Many employers offer some type of “wellness program” to their employees as a way to improve employee health and reduce healthcare spending. Wellness programs can be called many different things, including “weight loss challenges” or “healthy employee programs”. Recently, there were new rules issued by the U.S. Equal Employment Opportunity Commission (EEOC) regarding the way these programs can be structured, and the types of incentives or rewards they may provide. These new rules are discussed in more detail below, and are relevant for all employers that either currently offer or are considering offering these types of programs in the future.

History of Wellness Program Regulations

As a general rule, the Health Insurance Portability and Accountability Act (HIPAA) prohibits employers from discriminating against employees under a group health plan based on a health-status related factor. These 2013 Affordable Care Act (ACA)/HIPAA regulations provided that “participatory” wellness programs, that either do not provide a reward or do not require participants to satisfy a standard related to a health factor, are generally permissible as long as they are made available to all similarly situated individuals. However, for wellness programs that require an individual to achieve a standard related to a health factor to receive an award (“health-contingent wellness programs”), the 2013 regulations provided a list of conditions that must be satisfied, including with regards to: (i) how frequently individuals may qualify for a reward, (ii) that maximum reward/incentive that may be offered, (iii) reasonable alternative standards that must be offered and disclosed, and (iv) whether the design of the wellness program promotes health/prevents disease.

The ADA Final Rule

Title I of the Americans with Disabilities Act (ADA) prohibits employers from discriminating against individuals on the basis of disability, and generally restricts employers from obtaining medical information from applicants and employees. However, Title I permits employers to make inquiries about employees’ health or do medical examinations that are part of a voluntary employee health program.

With the ADA Final Rule, the EEOC has described the requirements that must be satisfied for a wellness program to satisfy the voluntary employee health program exceptions.

  1. Wellness Programs Subject to the ADA Final Rule: The Final Rule has clarified the type of wellness programs that the ADA applies to, specifically those that require employees to answer disability-related questions or to undergo medical examinations in order to earn a reward or avoid a penalty (potentially including wellness programs that would otherwise be classified by the ACA/HIPAA regulations as participatory, and not subject to additional compliance requirements).
  2. Maximum Incentive: Like the ACA/HIPAA regulations, the ADA Final Rule limits incentives that may be offered as part of a wellness program at 30% of the cost of self-only coverage. However, unlike the ACA/HIPAA regulations, the ADA Final Rule does not provide an increased incentive limit for wellness programs designed to reduce tobacco use. Therefore, a wellness program subject to the ADA Final Rule will need to limit incentives to 30%.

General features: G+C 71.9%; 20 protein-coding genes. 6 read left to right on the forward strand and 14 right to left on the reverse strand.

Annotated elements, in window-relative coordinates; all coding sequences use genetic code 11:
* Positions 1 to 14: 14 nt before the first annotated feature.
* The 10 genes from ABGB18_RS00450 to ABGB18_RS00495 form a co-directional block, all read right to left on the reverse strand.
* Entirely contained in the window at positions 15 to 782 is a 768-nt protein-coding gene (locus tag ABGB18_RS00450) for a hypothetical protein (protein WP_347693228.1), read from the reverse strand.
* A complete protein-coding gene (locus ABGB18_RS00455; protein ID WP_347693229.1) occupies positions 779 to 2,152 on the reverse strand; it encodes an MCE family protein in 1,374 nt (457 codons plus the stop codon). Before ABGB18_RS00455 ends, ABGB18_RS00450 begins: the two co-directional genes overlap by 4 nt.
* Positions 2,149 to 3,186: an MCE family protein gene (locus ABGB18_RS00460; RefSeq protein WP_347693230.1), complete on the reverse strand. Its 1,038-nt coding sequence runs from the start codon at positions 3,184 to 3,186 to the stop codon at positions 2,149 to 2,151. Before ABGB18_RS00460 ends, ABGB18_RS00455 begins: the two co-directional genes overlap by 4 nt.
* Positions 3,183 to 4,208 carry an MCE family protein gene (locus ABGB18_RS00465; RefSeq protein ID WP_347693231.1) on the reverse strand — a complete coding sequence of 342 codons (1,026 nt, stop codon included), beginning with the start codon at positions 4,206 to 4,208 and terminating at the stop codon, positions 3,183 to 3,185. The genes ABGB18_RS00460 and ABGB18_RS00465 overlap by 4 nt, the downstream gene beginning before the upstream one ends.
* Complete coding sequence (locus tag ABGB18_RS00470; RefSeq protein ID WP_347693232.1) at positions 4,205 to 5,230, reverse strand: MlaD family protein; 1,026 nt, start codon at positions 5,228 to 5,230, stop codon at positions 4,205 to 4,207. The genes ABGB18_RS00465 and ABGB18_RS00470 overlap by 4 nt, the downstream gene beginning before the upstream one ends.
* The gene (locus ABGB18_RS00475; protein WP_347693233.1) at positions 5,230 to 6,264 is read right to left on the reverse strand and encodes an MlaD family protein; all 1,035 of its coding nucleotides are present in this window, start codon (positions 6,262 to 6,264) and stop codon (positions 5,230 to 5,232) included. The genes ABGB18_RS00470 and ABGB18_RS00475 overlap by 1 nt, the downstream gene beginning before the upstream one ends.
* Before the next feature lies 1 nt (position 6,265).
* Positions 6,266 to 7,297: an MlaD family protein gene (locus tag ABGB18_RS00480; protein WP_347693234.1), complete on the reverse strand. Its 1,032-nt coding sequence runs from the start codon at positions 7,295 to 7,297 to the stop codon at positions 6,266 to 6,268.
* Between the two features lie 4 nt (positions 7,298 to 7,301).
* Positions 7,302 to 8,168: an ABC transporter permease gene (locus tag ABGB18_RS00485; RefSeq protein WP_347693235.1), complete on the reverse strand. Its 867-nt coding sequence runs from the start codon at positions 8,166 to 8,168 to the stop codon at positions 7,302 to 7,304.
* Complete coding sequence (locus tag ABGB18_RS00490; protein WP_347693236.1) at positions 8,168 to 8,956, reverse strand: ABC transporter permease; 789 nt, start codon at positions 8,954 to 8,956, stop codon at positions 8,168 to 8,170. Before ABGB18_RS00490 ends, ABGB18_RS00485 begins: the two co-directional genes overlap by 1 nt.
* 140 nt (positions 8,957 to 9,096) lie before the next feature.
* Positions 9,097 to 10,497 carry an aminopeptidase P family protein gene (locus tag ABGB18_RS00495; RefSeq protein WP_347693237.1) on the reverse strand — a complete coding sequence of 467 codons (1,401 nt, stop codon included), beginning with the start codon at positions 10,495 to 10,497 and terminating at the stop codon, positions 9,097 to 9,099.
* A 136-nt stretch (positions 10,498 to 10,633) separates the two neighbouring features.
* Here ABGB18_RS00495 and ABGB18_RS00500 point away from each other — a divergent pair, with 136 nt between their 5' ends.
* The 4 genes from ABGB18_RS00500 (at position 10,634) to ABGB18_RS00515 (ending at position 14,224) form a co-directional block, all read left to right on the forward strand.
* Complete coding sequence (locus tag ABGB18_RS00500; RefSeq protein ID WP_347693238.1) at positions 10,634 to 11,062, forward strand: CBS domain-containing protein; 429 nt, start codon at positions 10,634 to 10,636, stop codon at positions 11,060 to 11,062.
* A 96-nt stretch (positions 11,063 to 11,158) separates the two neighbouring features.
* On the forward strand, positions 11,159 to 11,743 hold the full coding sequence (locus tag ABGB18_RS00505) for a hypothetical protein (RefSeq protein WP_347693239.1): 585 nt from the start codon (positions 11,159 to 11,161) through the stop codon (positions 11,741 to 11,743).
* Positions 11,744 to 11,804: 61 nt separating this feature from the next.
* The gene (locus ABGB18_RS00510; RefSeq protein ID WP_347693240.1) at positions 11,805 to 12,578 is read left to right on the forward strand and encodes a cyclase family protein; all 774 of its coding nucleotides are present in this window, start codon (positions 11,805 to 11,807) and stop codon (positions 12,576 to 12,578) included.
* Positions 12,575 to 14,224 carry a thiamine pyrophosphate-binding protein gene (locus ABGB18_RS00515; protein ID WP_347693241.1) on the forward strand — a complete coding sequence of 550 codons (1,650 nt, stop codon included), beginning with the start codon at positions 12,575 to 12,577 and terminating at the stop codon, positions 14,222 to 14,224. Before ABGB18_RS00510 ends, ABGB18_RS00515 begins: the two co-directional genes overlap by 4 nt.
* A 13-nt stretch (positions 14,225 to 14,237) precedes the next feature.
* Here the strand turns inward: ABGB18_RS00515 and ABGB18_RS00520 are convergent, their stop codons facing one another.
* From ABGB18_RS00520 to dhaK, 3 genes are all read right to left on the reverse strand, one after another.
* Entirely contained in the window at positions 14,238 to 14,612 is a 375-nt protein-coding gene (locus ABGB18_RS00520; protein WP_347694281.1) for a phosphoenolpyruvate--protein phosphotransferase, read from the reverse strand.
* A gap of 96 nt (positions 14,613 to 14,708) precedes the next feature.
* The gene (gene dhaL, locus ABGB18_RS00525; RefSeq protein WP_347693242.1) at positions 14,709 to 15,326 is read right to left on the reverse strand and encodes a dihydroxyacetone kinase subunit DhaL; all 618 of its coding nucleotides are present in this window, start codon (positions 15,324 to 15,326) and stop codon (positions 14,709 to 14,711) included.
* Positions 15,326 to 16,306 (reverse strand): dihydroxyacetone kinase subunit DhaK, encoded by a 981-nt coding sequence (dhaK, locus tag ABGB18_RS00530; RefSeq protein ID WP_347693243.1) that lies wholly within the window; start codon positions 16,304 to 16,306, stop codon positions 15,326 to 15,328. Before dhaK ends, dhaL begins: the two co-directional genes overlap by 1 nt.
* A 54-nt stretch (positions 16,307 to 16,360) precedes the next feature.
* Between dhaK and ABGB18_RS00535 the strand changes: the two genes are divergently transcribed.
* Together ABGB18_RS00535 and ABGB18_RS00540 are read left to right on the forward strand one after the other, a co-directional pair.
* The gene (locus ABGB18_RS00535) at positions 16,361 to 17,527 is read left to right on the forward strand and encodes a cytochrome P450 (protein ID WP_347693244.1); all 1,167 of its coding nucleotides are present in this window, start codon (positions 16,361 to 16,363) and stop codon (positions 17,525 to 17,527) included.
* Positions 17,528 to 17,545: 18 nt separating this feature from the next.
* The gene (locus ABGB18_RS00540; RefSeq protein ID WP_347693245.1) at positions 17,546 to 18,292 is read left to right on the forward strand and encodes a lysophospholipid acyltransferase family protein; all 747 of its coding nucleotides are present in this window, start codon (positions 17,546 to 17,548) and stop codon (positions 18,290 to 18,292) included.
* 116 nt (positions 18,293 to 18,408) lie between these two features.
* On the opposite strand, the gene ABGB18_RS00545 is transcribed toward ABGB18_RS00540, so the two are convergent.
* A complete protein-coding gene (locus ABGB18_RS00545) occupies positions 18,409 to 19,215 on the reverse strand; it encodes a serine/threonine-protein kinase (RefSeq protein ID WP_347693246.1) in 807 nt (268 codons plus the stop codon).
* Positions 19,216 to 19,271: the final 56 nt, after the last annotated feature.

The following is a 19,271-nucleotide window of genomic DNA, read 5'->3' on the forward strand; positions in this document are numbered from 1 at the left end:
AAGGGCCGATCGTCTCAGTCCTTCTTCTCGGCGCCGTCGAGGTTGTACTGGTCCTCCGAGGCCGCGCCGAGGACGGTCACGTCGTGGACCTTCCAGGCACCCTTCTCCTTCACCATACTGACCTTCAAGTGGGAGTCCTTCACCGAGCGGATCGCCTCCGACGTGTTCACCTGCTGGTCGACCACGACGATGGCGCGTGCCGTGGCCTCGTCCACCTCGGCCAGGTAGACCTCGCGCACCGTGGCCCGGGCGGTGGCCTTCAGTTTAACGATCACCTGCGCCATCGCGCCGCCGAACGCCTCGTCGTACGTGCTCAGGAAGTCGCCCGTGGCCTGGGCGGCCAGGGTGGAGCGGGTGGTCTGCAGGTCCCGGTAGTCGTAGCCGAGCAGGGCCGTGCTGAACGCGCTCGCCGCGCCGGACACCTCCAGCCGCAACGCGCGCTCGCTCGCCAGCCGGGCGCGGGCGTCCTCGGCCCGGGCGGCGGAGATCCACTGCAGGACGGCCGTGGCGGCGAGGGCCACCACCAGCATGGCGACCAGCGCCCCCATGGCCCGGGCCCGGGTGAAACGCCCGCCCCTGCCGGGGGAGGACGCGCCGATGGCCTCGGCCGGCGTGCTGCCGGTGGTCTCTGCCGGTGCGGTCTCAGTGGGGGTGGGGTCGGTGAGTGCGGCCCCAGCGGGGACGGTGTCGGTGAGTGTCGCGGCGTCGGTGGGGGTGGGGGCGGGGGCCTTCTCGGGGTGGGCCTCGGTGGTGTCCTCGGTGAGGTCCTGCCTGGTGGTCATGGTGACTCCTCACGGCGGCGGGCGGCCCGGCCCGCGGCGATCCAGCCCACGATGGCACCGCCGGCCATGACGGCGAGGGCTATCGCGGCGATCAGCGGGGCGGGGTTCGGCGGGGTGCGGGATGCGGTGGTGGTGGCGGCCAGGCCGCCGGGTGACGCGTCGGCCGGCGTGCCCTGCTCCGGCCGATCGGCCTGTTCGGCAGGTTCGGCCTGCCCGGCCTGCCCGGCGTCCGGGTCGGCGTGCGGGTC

3. Notice: The ADA Final Rule requires employers to provide participating employees with a notice that clearly explains what medical information will be obtained from the employee, and how the medical information will be used and disclosed by the employer. The EEOC will post a sample notice on its website within 30 days.

The GINA Final Rule

The Genetic Information Nondiscrimination Act (GINA) Final Rule provided a number of requirements that must be satisfied if an employer wishes to offer an incentive in connection with a wellness program that asks for genetic information about an employee or employee’s family members.

  1. Wellness Programs Subject to the GINA Final Rule: The GINA Final Rule only applies to wellness programs that offer an inducement to an employee or employee’s family member to answer questions about the individual’s current or past health status, or to take a medical examination.
  2. Eligibility for Wellness Programs Subject to the GINA Final Rule: The GINA Final Rule provided that an employee’s spouse may participate in, and earn an incentive up to 30% of the cost of employee-only coverage, however it bars children from participating, or earning incentives through, a wellness program that would otherwise be subject to the GINA Final Rule.
  3. Wellness Programs Subject to the GINA Final Rule Must Be Reasonably Designed. Like the ACA/HIPAA regulations, the GINA Final Rule requires wellness programs to be reasonably designed to promote health. However, the GINA Final Rule provide more stringent criteria than the ACA/HIPAA regulations for determining whether this requirement is satisfied (including requiring wellness programs which consist of a measurement, test, screening, or collection of health-related information to provide results, follow-up information, or advice to individual participants).

Next Steps for Employers

Given the differences and distinctions between the EEOC and the ACA/HIPAA regulations, and the EEOC’s recent litigation efforts against employer-sponsored wellness programs, employers should be sure to confirm that their current or future wellness programs comply with all necessary guidance.

For more information about the requirements for wellness programs, please click here for a practice update published by Akerman’s Employee Benefits Practice.